Utilizing brief meditations, Duncan points to hope in the midst of the pain and when such pain leads to feeling abandoned by God. Duncan asserts through his examination that it is possible to experience both that sense of abandonment and comfort through turning to Christ and maintaining one's faith.
Ligon Duncan is chancellor of Reformed Theological Seminary and my interest in this collection came from seeing a quote of testimony from Mark Vroegop of Indianapolis's College Park Church, a congregation not far from my Indy home.
In this book of less than 100 pages, Duncan eloquently explores what he seems to regard as basic yet simple truths and how these truths can be applied within a Christian's life - Christians are most certainly not exempt from suffering, what it looks like to live for God in the midst of suffering, how to suffer with hope, specific doctrines that sustain believers in suffering, and how the individual and corporate suffering that comes alive in Psalms 88 and 89 leads, ultimately, to the suffering of Christ.
As someone who has difficulty with the idea of a "plucking" God, or perhaps better put the idea of a God who puts people into or pulls people out of suffering, I struggled somewhat with certain aspects of Duncan's theological position yet I appreciated his thoughtful and insightful examination, pastoral care in wording and expression, scriptural exegesis, and ability to apply his teachings to everyday life.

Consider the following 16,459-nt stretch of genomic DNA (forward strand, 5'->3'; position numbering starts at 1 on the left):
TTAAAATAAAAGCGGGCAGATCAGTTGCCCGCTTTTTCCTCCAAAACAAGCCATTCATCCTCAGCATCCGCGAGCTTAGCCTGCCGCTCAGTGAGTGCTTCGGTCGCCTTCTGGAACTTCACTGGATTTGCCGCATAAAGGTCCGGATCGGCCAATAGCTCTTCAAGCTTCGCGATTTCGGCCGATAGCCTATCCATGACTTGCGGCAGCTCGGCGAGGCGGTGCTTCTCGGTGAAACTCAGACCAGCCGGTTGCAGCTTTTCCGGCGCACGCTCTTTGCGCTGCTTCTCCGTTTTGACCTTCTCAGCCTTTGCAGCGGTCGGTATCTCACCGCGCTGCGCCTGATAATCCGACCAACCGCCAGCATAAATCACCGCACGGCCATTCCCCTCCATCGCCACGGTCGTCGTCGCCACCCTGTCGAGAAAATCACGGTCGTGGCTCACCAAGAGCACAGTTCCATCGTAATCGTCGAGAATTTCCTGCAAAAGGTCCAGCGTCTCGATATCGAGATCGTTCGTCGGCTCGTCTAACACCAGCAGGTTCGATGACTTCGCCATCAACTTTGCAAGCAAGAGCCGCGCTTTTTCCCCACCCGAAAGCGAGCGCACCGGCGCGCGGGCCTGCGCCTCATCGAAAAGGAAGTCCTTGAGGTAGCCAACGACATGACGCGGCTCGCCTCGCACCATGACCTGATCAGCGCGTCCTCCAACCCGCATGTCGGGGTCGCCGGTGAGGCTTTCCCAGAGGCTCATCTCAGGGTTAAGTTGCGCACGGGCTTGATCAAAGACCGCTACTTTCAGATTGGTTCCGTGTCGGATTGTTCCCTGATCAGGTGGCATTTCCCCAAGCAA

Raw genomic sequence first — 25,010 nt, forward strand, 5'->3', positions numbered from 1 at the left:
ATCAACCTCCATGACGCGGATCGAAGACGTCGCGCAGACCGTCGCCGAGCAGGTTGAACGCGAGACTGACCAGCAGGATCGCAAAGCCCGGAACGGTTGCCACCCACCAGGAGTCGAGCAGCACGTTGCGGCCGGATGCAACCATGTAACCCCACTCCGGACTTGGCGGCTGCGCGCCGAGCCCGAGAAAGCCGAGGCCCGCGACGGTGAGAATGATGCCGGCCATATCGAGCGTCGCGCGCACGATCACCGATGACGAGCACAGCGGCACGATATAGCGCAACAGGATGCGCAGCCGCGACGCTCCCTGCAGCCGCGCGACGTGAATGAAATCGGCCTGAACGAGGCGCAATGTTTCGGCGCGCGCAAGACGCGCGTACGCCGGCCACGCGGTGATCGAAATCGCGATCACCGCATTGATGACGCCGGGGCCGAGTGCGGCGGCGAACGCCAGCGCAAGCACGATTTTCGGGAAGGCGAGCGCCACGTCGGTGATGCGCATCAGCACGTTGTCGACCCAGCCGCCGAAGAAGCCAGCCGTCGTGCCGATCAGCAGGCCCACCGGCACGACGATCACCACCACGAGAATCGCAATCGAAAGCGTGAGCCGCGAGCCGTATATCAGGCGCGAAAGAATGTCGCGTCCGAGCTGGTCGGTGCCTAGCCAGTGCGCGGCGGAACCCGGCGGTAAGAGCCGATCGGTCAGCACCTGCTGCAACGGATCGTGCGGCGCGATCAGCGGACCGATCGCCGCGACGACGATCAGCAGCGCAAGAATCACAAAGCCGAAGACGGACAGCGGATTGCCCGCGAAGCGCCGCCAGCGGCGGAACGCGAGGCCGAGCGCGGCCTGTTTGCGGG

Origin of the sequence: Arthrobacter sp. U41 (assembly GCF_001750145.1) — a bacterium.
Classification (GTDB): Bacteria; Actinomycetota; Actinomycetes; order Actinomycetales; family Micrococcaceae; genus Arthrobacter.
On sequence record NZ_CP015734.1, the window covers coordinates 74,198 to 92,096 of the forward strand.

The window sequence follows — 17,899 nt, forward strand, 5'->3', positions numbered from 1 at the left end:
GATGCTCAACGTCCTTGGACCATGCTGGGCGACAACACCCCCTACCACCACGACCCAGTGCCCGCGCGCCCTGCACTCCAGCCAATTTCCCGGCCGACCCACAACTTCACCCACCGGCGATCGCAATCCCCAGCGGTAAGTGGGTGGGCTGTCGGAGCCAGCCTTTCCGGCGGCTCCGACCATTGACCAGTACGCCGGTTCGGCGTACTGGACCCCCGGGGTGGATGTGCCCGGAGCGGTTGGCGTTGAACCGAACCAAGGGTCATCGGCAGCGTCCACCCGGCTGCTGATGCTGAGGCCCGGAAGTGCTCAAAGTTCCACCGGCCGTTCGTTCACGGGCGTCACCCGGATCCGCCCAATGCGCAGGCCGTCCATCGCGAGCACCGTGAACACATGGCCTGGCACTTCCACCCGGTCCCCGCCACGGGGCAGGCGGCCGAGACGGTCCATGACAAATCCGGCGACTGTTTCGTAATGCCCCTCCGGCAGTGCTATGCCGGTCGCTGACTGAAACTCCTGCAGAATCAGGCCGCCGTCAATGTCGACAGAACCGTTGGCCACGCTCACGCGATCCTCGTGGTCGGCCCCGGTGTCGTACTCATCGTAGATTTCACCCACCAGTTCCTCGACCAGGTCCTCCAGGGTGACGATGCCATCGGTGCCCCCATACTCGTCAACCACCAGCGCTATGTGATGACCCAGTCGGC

"When Pain Is Real and God Seems Silent: Finding Hope in the Psalms" is a publication of Crossway , a not-for-profit publishing house founded in 1938 that publishes gospel-centered, Bible-centered content and is the global publisher of the English Standard Version of the Bible. Duncan's brief yet informative publication is a fine addition to their literary catalogue.